"Pendleton and Graves appeared almost simultaneously, as it were, to meet the double opposition of Campbellism and Protestantism. Standing in the closing conflicts of a defeated Hardshellism, they hoisted afresh the ancient Baptist ensign and in the face of a brazen simper­ing."

"When Pendleton and Graves were called away, they left the battle going, and the forces against them still being Protestantism, Campbellism and Hardshellism. In the tri-cornered conflict comes up, with almost startling sudden­ness the titanic figure of John Newton Hall. It fell to his lot to combat all these forces. Hard­shellism kept comparatively quiet during his life but came stalking forth upon his death."

(Chapter III - For Such A Time As This)

See here

Jun 12, 2011

Hall Against Hardshellism/Cambellism


J. N. Hall was a strong opponent of both Hardshellism and Campbellism. In the following citations from Hall, from his lectures and writings on the topic, one can see his opposition to both, to the Hardshell theory of regeneration by the Spirit alone and the Campbellite theory of regeneration by the Word alone.

"My proposition does not deny the use of means on God's part, to accomplish his purpose, and while I claim that the Holy Spirit can and does operate on the heart of the sinner, without means, and above all means, I do not ignore the fact that He uses means. I believe in the use of all the means, which God has appointed for the conversion of the sinner. I believe in a preached Gospel, a living ministry and a witnessing Church, I believe that the "gospel is the power of God unto salvation, to everyone that believeth," and that "it hath pleased God by the foolishness of preaching, to save them that believe."

"My proposition does not assert that the work of the Spirit is distinct from the written or spoken word, in the sense that he saves men, when there is no knowledge of Christ (Hardshellism denied - SG). But rather, it asserts that the work of the Spirit is in addition to the means used(Campbellism denied - SG). This work of the Spirit may reach the sinner through the instrumentality of means, but its power is distinct from the power of means."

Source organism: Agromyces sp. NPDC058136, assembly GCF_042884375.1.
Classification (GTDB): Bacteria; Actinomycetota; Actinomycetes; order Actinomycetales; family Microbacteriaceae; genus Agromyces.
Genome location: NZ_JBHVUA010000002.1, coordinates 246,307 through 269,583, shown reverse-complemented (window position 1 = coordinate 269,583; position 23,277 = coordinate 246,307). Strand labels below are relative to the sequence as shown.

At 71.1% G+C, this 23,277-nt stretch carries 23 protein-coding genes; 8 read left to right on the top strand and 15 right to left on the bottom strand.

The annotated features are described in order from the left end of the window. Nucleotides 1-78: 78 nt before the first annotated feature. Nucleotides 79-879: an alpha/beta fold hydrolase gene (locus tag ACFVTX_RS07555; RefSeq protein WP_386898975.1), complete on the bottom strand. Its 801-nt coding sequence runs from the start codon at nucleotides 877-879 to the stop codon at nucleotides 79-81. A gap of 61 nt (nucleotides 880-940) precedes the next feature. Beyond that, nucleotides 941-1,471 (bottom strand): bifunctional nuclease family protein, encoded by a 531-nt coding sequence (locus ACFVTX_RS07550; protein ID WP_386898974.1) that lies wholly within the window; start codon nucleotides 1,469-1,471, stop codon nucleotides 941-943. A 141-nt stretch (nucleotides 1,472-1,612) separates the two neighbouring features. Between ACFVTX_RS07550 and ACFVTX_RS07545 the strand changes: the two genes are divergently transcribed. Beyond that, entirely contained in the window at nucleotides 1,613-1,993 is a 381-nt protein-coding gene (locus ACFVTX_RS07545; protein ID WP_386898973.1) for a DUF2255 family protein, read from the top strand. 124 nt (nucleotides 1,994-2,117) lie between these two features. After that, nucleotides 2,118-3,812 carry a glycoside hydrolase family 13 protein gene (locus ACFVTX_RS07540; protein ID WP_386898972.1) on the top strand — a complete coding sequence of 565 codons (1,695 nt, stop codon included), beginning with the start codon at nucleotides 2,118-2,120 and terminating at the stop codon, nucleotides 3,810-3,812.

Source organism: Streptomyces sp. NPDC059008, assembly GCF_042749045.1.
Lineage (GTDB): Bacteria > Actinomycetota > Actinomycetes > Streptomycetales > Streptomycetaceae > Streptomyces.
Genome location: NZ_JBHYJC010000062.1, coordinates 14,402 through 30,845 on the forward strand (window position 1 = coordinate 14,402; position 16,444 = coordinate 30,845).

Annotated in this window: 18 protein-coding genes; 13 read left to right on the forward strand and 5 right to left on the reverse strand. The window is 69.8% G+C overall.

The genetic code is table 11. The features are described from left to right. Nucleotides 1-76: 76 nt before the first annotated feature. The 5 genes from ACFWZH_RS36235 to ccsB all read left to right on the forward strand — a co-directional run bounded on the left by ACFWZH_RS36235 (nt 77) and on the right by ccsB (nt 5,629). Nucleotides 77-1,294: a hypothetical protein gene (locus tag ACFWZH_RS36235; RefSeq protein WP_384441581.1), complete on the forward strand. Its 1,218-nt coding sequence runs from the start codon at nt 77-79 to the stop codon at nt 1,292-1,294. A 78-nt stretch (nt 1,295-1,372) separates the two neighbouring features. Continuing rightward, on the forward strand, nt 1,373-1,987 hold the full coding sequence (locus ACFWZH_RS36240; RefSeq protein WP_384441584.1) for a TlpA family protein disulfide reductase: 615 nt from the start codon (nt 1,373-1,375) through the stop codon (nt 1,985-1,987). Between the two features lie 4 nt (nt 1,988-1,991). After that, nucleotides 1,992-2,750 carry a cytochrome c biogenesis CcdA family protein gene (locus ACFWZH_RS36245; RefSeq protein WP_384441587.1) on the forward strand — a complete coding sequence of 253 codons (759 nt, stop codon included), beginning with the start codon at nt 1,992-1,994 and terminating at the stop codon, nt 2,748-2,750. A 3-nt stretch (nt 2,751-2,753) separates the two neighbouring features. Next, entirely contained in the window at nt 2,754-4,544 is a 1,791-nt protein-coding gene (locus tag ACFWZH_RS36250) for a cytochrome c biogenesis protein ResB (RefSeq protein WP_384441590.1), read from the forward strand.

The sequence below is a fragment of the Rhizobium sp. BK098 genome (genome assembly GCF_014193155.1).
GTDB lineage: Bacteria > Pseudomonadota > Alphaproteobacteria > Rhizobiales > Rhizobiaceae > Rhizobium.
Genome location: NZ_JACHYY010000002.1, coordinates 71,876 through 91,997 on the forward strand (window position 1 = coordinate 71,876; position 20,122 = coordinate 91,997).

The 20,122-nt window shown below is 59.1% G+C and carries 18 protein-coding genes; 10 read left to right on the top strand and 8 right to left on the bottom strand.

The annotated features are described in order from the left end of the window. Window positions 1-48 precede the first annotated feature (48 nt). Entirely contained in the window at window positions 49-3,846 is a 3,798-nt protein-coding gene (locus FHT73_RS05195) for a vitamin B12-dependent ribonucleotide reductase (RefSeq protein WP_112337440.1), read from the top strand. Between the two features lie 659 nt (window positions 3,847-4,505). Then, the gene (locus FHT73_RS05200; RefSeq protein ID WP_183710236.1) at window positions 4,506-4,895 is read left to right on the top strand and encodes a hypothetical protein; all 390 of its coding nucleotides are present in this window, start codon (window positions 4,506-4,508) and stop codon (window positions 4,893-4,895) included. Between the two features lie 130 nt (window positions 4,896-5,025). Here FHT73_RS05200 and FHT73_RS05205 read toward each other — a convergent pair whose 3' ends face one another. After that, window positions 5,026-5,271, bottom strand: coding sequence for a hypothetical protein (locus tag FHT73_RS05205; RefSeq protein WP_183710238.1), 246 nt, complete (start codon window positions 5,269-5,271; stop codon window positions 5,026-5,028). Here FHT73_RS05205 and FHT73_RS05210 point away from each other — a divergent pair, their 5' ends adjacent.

"I quote these passages simply as illustrations of the kind of power that is used, and to show that the power is distinct from the means (Campbellism denied - SG), while it works with and through the means (Hardshellism denied - SG). I and my brethren believe and teach that in the conversion of the sin­ner, God uses means, yet there is a power, called the power of the Holy Spirit, which is distinct from the means, yet works through the means."

"I now address my self more fully to the sub­ject. I think the issue is clear cut between us, and amounts to just this: that in the conversion of the sinner, God works, and God does not work. I know there are a class of Scriptures, which taken by themselves and without reference to any other part of God's word, that seem to teach that the Spirit alone does the work. But there is another class of Scriptures which occupy a "golden mean" between the two, and which, when taken in all their bearings and relations completely harmonize God's word, and these Scriptures teach the doc­trine which I believe and teach, that it is not by the Word alone (Campbellism denied - SG), or by the Spirit alone (Hardshellism denied - SG), but that it by both the Spirit and the Word, in conjunction with each other, each performing the work as­signed to each in the conversion of the sinner."

"The parable of the sower is a striking illustra­tion of these different classes. We are taught in this parable that the seed is the word of God.